Pushback: 6 Reasons for Teenage Rebellion & What to Do About It
Teenage rebellion is more than pent-up angst or a simple desire to push back against authority for no particular reason. Teens rebel for very specific reasons. As a parent, you are probably either bracing yourself for the teenage years or are already in the middle of them. This can be a stressful time. However, knowing the reasons why your teen rebels will help you with getting through this important stage of their development.
Consider six major reasons:
1. Discovering Who They Are
A very well-known reason why teens rebel is because they are discovering who they are as individuals. Adolescence is a time when teens are trying on different roles as they search to understand who they are.
That journey of discovery can mean completely transforming their identity or simply getting into an argument with their parents. It’s experimentation as the world begins to open up around them.
What to Do: Keep in mind that some rebellion is normal and part of their development. Your child, like all of us, needs room to grow.
2. Learning to Speak for Themselves
For many teens, a little rebellion is helpful for developing into critical thinkers who are willing to ask questions. There are plenty of examples out there where teens have harnessed the energy of youth to fight injustice, create positive change in their communities, or challenge the status quo.
The motivation for this kind of rebellion can come from a desire for equity and fairness. These are actually positive qualities that can help parents to guide their teens to learn how to become productive and engaging members of our society.
What to do: Talk to your teen about inspires, riles, or spurs them to get involved. Listen well an encourage them to champion a cause they believe in.
3. Peer Influence and Teenage Rebellion
The influence of friends is another source of teen rebellion. Teens will resist authority if they know that they will gain acceptance from their peers. For instance, breaking curfew to hang out with friends instead of being home on time.
Again, some of this is part of the typical experience of growing up. However, it becomes a problem when your teen prioritizes peer acceptance over the expectations of their parents.
What to do: It is important for parents to consider how they are interacting with their children. Ask yourself and your child if they feel accepted by you. Are they looking for that acceptance somewhere else? Try to understand what are the negative sources of teenage rebellion among teens.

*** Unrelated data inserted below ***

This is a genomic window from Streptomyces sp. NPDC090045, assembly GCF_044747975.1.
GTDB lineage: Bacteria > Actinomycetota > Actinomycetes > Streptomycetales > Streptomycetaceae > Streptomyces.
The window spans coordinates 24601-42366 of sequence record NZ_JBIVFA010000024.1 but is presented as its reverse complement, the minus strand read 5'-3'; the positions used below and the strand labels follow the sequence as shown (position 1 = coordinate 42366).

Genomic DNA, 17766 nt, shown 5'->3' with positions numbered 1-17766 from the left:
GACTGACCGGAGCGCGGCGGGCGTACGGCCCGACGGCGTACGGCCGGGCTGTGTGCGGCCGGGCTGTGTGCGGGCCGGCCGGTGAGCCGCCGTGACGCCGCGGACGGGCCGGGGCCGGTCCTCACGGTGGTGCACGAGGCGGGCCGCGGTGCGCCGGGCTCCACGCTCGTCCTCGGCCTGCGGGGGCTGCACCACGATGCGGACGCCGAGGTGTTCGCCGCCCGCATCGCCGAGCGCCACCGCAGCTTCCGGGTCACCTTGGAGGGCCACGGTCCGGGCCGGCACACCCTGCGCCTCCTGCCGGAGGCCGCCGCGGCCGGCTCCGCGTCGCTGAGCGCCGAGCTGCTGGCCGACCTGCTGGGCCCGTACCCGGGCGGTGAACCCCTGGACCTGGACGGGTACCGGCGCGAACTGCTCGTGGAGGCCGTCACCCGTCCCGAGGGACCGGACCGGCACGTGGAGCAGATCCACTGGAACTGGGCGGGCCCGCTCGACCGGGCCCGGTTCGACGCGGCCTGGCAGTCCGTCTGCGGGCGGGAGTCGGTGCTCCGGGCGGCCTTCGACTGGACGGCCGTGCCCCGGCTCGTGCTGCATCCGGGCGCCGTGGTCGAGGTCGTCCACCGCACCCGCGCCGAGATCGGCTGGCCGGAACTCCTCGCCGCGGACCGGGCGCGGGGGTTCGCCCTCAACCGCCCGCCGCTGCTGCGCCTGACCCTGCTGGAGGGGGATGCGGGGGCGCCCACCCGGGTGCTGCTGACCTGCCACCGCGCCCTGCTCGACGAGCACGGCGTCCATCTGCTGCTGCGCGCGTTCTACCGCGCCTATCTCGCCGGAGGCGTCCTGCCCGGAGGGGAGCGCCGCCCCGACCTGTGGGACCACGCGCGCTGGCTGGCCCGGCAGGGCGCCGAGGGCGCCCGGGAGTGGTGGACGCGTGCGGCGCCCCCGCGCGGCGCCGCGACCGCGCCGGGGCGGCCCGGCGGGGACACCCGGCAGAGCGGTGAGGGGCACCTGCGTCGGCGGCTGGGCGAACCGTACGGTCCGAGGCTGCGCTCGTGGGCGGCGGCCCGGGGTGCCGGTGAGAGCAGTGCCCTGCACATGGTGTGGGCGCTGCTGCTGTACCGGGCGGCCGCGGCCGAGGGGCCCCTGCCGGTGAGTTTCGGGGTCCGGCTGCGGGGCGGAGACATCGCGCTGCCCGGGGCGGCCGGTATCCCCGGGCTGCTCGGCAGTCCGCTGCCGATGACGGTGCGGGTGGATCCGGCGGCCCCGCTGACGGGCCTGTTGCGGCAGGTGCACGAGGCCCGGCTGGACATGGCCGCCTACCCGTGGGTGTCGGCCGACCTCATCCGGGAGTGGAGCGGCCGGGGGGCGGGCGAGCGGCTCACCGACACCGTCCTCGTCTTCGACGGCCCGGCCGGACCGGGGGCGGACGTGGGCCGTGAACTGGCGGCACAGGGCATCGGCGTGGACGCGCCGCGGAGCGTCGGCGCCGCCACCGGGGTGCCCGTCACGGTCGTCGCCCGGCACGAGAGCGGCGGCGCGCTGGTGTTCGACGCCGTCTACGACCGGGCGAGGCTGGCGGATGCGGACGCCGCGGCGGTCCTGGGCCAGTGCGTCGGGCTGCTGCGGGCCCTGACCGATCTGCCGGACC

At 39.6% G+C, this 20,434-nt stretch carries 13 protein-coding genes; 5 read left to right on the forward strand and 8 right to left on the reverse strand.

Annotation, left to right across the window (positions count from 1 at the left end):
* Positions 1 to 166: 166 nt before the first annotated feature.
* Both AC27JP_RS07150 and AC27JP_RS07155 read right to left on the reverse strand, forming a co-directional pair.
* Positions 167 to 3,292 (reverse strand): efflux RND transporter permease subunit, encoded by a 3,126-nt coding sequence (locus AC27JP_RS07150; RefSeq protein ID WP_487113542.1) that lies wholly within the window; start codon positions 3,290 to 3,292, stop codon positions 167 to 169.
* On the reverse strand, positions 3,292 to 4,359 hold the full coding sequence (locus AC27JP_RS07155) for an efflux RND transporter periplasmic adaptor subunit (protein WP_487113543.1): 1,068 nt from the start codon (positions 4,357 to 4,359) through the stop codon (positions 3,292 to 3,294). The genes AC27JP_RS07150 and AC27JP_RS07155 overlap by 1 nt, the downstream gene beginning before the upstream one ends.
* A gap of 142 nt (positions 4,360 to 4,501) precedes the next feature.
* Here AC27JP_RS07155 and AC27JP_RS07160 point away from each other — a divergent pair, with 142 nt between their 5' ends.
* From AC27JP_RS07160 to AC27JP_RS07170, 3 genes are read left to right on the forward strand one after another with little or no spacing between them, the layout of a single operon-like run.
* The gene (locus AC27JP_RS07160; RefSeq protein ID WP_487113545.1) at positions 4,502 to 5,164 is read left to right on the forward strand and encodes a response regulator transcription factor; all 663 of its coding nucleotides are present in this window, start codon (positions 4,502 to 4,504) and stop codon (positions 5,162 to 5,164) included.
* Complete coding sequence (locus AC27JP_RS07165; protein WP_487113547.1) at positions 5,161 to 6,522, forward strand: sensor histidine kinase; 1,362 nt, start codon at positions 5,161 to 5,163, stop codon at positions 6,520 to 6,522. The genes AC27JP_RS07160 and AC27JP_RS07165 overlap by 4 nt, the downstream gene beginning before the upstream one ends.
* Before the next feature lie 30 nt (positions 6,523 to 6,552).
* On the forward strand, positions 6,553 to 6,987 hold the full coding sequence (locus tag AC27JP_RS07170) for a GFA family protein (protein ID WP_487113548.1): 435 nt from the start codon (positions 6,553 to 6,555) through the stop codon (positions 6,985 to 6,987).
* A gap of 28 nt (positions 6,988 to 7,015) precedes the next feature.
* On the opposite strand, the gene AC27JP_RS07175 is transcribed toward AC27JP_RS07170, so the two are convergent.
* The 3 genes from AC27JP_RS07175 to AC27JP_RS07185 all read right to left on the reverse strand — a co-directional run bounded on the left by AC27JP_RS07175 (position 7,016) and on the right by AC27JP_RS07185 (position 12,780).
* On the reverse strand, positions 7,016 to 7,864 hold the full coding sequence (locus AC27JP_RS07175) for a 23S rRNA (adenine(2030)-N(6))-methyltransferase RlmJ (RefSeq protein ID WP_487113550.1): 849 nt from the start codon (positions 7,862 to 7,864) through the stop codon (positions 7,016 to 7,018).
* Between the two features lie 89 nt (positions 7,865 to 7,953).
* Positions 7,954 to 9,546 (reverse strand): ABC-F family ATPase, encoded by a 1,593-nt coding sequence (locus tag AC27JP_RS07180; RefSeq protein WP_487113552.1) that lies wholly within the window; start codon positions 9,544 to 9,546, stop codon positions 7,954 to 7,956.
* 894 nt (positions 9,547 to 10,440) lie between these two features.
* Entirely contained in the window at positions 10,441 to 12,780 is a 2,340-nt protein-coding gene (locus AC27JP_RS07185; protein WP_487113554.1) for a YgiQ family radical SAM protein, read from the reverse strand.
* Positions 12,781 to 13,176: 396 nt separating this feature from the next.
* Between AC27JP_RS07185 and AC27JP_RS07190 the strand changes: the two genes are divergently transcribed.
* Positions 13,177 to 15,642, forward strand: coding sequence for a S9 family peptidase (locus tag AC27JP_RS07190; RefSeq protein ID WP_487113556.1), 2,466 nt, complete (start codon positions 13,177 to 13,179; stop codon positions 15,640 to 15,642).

4. Feeling Depressed
Anger and teenage rebellion often have roots in sadness and even depression. Instead of being able to communicate what they are feeling, it’s easier for a teen to lash out.
You may have found yourself in arguments that became really heated and personal. That’s because you may have touched a nerve (whether you realized it or not), and your teen is pushing back. They want to be left alone and not have to face those emotions.
Of course, the reaction makes sense, but it doesn’t help either of you in the long run.
What to do: Stay mature and in control of your emotions. Keep in mind that you are your teen’s rock. Be solid, strong, stable and unconditionally forgiving.
5. A Desire for Power and Control
If teens don’t feel that they have power or control to make decisions in their lives, many will push back. They may not listen to direction, flaunt rules, and even minimize the adults in their lives who try to provide structure.
What to do: While teens are not ready for the adult world and adult decisions, you can help them gain wisdom and experience. Give them opportunities and options intentionally with teaching rather than controlling in mind. Discuss appropriate choices as they get older while still maintaining firm expectations.
6. Not Feeling They Belong
Sometimes teens feel they just don’t fit in, even in their own families. Everyone wants to feel like they belong. So when teens don’t feel accepted by their parents, families, or peers, they will most likely rebel.
What to do: Not feeling accepted for who you are as a person is terribly alienating. But as parents, you can help counteract this feeling by reinforcing to your child that you accept and love them. Show them more about your family history and highlight commonalities between them and other family members. Let them know that your family wouldn’t be your family without them.
Seek Help From a Therapist
Finally, teenage rebellion isn’t always a bad thing—even when it comes to your teen. It is important that you don’t overreact! Instead, as concerned parents, it’s necessary to understand the roots of teen rebellion and how it applies to their child so you can help guide them in the best way possible. At Eddins Counseling Group in Houston, TX we have therapists that specialize in teen counseling and family therapy to help get to the root of teenage rebellion. Call us at 832-559-2622 or book an appointment online.
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